Biden taps into Sen. Bob Casey’s economic agenda as he seeks reelection

President Joe Biden speaking at a campaign rally at Strath Haven Middle School in Wallingford, PA. on Mar. 8, 2024. (Photo: Sean Kitchen)

By Sean Kitchen

March 11, 2024

President Joe Biden has traveled to the Keystone State more than two dozen times since taking office in 2021 and it’s showing.

Going into the 2024 presidential election, President Joe Biden is including populist economic policies championed by US Sen. Bob Casey (D-Pennsylvania) as part of his campaign platform for reelection.

The president called for Congress to pass Casey’s Shrinkflation legislation during the State of the Union address on Thursday, and reiterated that rallying cry at a campaign event in Delaware County the following day.

“Too many corporations raise their prices and pad their profits, charging you more and more for less and less. That’s why we’re cracking down on corporations on engage in price gouging and deceptive pricing,” Biden told supporters inside a Strath Haven Middle School auditorium on Friday.

“Congress needs to sign Bobby Casey’s bill to stop shrinkflation.”

Shrinkflation is a form of price gouging where companies shrink the size of their packages while charging the same amount of money, if not more, for that snack item or drink. Casey has issued several reports since November on shrinkflation and corporate price gouging that cost Pennsylvania families thousands of dollars.

Casey, who is running for reelection against Republican Dave McCormick, a former Connecticut based hedge fund manager, has also pushed Biden and his administration to crack down on junk fees from event promoters such as Live Nation.

Earlier this year, Casey sent a letter to the Federal Trade Commission urging them to adopt a rule on deceptive and unfair pricing and Biden recently announced the creation of a strike force looking into unfair pricing policies.

Casey began laying the groundwork for this economic platform just as McCormick was launching his campaign last fall. Casey’s populist agenda is a stark contrast to McCormick’s opulent lifestyle.

McCormick served as president and CEO of Bridgewater Associates, one of the world’s largest hedge funds, between 2009 and 2022 and spent most of the time living on Connecticut’s Gold Coast, which has the highest concentration of wealth throughout the entire country.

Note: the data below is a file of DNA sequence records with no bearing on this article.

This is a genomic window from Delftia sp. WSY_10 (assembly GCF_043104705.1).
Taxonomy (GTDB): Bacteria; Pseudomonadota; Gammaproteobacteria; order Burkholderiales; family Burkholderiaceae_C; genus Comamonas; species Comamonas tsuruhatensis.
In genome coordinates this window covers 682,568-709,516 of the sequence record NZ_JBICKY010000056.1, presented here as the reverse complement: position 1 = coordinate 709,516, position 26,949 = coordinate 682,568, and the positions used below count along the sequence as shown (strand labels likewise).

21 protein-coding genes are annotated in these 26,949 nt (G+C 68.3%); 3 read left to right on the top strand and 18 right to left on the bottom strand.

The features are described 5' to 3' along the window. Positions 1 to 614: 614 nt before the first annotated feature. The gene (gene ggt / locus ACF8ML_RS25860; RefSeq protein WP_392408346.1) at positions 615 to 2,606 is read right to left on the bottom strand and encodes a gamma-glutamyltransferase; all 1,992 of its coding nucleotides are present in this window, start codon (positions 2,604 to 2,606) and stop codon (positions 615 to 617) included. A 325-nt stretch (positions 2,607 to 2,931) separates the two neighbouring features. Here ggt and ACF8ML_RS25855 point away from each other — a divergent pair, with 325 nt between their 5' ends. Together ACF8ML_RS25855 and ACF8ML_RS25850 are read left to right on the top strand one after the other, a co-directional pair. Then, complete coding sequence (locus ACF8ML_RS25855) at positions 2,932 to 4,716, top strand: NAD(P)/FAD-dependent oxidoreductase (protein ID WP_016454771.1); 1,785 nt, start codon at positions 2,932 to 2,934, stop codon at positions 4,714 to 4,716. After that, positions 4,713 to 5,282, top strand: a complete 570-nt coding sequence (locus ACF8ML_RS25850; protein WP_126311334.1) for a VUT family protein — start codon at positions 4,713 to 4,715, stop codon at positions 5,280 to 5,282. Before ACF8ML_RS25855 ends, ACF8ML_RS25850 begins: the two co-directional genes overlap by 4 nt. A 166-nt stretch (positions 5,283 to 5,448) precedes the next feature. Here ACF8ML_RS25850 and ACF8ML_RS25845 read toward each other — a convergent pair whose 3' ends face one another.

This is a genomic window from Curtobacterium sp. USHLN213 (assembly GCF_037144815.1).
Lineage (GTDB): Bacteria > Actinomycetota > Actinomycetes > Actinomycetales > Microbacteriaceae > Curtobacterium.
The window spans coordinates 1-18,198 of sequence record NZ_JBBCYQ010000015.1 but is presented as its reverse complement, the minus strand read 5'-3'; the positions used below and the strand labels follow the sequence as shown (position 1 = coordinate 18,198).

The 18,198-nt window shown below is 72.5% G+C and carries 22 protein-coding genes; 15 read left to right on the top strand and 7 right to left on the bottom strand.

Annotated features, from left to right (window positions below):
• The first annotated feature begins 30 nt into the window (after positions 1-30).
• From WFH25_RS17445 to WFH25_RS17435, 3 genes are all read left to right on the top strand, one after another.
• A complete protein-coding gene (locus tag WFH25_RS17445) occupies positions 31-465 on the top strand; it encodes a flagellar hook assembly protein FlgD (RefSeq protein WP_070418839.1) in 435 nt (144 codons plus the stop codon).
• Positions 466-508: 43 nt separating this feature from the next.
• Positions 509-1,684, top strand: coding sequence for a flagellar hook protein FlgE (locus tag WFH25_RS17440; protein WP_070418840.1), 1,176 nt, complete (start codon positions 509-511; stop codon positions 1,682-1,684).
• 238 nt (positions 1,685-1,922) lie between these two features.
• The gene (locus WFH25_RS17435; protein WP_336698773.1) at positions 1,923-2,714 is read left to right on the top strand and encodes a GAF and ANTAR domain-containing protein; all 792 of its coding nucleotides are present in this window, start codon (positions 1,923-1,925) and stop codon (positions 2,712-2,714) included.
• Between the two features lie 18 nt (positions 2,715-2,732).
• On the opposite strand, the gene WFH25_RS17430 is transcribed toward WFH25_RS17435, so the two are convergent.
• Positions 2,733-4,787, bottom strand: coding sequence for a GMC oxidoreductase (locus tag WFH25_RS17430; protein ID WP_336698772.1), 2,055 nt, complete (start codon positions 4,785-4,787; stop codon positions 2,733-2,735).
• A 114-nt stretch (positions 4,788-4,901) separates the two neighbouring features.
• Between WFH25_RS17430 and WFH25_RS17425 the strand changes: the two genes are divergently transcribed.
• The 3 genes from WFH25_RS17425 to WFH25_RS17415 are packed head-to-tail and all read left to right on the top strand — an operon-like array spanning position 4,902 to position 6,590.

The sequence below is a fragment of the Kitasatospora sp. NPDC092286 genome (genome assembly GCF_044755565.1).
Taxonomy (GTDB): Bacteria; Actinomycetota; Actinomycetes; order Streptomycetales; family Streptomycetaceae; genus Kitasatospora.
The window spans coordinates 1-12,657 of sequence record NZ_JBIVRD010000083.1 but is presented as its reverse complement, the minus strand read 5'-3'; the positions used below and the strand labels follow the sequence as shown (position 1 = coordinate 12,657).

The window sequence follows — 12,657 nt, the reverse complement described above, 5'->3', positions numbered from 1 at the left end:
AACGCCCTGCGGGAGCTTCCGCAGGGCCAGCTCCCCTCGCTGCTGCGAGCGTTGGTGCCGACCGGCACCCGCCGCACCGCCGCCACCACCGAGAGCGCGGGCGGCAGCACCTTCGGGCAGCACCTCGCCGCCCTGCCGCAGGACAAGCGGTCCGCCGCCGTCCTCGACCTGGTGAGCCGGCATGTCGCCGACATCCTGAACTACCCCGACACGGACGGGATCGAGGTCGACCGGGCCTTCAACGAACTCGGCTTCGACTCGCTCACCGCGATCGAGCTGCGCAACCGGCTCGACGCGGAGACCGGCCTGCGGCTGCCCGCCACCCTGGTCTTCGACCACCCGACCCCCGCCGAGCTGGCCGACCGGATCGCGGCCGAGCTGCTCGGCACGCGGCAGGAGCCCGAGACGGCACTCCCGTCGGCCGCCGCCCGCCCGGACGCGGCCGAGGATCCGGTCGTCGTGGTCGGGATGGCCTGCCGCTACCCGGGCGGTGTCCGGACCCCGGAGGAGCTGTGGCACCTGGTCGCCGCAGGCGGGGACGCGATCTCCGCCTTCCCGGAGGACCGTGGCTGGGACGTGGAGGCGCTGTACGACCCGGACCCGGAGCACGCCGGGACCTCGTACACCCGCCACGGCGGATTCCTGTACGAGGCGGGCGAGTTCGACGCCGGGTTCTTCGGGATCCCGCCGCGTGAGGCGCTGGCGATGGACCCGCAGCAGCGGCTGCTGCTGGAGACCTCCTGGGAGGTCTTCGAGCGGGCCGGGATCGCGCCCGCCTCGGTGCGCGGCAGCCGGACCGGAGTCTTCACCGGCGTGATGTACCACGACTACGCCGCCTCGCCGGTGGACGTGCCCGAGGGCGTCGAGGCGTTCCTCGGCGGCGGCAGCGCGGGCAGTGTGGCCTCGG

The Associated Press reported last year that McCormick was renting a $16 million mansion that had a 1,500-bottle wine cellar and a private waterfront resort on the Long Island Sound.

“First and foremost, nobody understands working families more than Senator Bob Casey, and nobody’s fought more for working families than Bob Casey. So to take that road map is a road right into the middle class,” Darrin Kelly, President of the Allegheny/Fayette Central Labor Council, said in an interview when asked about the importance of Biden promoting Casey’s economic agenda.

Kelly cited Casey’s work on bringing funds from the Bipartisan Infrastructure Law to Southwestern Pennsylvania and mentioned the East Montgomery lock and dam project. According to CHNI News, the lock and dam helps regulate cargo on the Ohio River and the project received $857 million from the infrastructure law to replace part of a dam that’s at risk of failing.

Kelly also criticized McCormick’s statements about wanting to repeal the infrastructure law.. The Republican has appeared on multiple conservative radio programs since launching his campaign last fall and talked about repealing the popular infrastructure law.

“I think for McCormick to say that he wants to repeal it is a slap in the face to every person in this country that has one way or another benefited from it,” Kelly said.

“Our infrastructure has aged for decades, and nobody stepped forward like this president, and to say that they want to repeal it—there are hundreds and hundreds and hundreds of thousands of union members working around this country on infrastructure projects directly related to it.”

Author

  • Sean Kitchen

    Sean Kitchen is the Keystone’s political correspondent, based in Harrisburg. Sean is originally from Philadelphia and spent five years working as a writer and researcher for Pennsylvania Spotlight.

CATEGORIES: ELECTION

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